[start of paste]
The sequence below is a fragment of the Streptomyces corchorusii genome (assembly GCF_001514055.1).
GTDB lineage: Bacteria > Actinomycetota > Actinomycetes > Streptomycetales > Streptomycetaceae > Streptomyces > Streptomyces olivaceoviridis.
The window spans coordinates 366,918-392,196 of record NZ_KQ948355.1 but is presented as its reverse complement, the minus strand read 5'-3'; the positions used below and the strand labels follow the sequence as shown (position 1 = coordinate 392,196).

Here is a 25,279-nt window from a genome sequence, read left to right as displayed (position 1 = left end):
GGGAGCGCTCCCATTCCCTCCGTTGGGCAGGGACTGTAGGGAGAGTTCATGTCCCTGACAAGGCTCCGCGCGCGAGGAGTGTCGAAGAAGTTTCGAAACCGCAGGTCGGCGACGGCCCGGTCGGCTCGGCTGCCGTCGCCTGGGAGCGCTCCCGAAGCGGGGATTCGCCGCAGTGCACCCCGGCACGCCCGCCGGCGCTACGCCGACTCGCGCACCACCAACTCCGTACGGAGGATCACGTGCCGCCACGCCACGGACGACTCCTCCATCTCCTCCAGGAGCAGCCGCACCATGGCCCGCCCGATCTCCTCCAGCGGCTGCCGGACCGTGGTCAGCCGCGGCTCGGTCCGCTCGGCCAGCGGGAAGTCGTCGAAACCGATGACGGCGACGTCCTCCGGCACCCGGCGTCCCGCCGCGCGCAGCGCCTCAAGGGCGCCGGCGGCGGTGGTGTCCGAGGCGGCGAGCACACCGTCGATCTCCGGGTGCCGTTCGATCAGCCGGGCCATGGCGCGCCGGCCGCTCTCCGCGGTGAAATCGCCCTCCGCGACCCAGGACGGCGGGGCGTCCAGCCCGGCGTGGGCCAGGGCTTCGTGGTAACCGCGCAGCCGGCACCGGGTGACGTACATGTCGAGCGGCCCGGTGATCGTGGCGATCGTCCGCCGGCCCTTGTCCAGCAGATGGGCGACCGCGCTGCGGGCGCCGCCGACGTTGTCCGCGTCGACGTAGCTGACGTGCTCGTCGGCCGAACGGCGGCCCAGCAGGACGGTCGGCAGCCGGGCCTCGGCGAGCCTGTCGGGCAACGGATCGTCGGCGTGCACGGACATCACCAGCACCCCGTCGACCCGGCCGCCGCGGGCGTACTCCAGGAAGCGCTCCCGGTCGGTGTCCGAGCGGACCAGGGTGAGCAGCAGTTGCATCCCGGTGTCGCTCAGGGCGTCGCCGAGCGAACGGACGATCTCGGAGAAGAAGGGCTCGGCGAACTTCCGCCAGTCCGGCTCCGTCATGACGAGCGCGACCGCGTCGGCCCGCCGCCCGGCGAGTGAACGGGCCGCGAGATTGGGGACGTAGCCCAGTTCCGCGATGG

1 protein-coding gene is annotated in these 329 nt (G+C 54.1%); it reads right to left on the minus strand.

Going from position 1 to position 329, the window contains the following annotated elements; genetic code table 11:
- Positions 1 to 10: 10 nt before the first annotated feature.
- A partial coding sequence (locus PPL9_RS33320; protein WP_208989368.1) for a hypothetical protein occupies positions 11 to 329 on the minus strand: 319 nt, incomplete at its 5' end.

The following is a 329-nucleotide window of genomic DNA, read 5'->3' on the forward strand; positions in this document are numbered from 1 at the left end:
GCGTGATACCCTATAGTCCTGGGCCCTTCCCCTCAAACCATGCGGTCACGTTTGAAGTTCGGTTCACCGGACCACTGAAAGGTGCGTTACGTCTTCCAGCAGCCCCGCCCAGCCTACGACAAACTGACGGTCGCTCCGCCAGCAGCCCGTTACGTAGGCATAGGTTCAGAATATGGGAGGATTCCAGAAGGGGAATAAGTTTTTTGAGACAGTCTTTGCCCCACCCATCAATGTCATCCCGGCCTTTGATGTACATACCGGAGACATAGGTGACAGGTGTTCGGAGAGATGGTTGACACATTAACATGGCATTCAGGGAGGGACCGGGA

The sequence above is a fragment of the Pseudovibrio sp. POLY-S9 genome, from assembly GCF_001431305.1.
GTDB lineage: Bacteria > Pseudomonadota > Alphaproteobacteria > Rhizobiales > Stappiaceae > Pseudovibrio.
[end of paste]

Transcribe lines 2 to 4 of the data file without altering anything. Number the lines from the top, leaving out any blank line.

GTDB lineage: Bacteria > Actinomycetota > Actinomycetes > Streptomycetales > Streptomycetaceae > Streptomyces > Streptomyces olivaceoviridis.
The window spans coordinates 366,918-392,196 of record NZ_KQ948355.1 but is presented as its reverse complement, the minus strand read 5'-3'; the positions used below and the strand labels follow the sequence as shown (position 1 = coordinate 392,196).

Here is a 25,279-nt window from a genome sequence, read left to right as displayed (position 1 = left end):